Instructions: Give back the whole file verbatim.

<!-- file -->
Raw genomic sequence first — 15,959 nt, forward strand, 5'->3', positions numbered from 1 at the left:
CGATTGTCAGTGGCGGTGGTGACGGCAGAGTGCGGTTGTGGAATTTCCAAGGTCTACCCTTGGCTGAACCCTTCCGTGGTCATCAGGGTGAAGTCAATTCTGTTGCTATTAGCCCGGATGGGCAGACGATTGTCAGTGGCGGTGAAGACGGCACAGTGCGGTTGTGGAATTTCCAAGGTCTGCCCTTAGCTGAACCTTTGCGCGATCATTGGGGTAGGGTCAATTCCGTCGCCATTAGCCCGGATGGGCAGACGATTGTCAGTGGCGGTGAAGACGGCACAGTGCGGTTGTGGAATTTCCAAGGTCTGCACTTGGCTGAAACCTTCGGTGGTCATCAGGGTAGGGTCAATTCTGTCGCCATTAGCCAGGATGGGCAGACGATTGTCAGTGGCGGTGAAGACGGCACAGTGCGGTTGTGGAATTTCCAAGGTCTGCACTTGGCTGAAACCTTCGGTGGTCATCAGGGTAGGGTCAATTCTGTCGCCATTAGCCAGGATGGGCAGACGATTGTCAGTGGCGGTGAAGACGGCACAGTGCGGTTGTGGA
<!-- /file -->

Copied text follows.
Raw genomic sequence first — 15,959 nt, forward strand, 5'->3', positions numbered from 1 at the left:
CGATTGTCAGTGGCGGTGGTGACGGCAGAGTGCGGTTGTGGAATTTCCAAGGTCTACCCTTGGCTGAACCCTTCCGTGGTCATCAGGGTGAAGTCAATTCTGTTGCTATTAGCCCGGATGGGCAGACGATTGTCAGTGGCGGTGAAGACGGCACAGTGCGGTTGTGGAATTTCCAAGGTCTGCCCTTAGCTGAACCTTTGCGCGATCATTGGGGTAGGGTCAATTCCGTCGCCATTAGCCCGGATGGGCAGACGATTGTCAGTGGCGGTGAAGACGGCACAGTGCGGTTGTGGAATTTCCAAGGTCTGCACTTGGCTGAAACCTTCGGTGGTCATCAGGGTAGGGTCAATTCTGTCGCCATTAGCCAGGATGGGCAGACGATTGTCAGTGGCGGTGAAGACGGCACAGTGCGGTTGTGGAATTTCCAAGGTCTGCACTTGGCTGAAACCTTCGGTGGTCATCAGGGTAGGGTCAATTCTGTCGCCATTAGCCAGGATGGGCAGACGATTGTCAGTGGCGGTGAAGACGGCACAGTGCGGTTGTGGA